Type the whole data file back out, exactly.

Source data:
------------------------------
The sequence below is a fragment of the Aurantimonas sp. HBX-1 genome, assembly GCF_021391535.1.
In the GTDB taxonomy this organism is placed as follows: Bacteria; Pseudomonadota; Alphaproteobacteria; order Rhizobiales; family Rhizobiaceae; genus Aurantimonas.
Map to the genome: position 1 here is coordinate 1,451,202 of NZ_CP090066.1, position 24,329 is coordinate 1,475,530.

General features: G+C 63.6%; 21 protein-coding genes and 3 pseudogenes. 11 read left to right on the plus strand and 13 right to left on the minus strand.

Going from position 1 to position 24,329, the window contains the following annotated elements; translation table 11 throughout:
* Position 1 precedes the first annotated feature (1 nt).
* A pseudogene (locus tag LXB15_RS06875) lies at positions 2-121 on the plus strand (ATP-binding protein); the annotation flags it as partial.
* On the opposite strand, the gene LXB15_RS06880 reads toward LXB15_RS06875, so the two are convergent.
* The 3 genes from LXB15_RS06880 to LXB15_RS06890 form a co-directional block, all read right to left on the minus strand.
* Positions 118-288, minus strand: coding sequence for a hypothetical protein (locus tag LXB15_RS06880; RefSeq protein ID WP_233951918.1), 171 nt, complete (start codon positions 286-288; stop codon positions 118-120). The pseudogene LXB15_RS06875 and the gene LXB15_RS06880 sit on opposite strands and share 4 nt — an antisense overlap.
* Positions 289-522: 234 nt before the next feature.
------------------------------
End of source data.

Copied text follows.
The sequence below is a fragment of the Aurantimonas sp. HBX-1 genome, assembly GCF_021391535.1.
In the GTDB taxonomy this organism is placed as follows: Bacteria; Pseudomonadota; Alphaproteobacteria; order Rhizobiales; family Rhizobiaceae; genus Aurantimonas.
Map to the genome: position 1 here is coordinate 1,451,202 of NZ_CP090066.1, position 24,329 is coordinate 1,475,530.

General features: G+C 63.6%; 21 protein-coding genes and 3 pseudogenes. 11 read left to right on the plus strand and 13 right to left on the minus strand.

Going from position 1 to position 24,329, the window contains the following annotated elements; translation table 11 throughout:
* Position 1 precedes the first annotated feature (1 nt).
* A pseudogene (locus tag LXB15_RS06875) lies at positions 2-121 on the plus strand (ATP-binding protein); the annotation flags it as partial.
* On the opposite strand, the gene LXB15_RS06880 reads toward LXB15_RS06875, so the two are convergent.
* The 3 genes from LXB15_RS06880 to LXB15_RS06890 form a co-directional block, all read right to left on the minus strand.
* Positions 118-288, minus strand: coding sequence for a hypothetical protein (locus tag LXB15_RS06880; RefSeq protein ID WP_233951918.1), 171 nt, complete (start codon positions 286-288; stop codon positions 118-120). The pseudogene LXB15_RS06875 and the gene LXB15_RS06880 sit on opposite strands and share 4 nt — an antisense overlap.
* Positions 289-522: 234 nt before the next feature.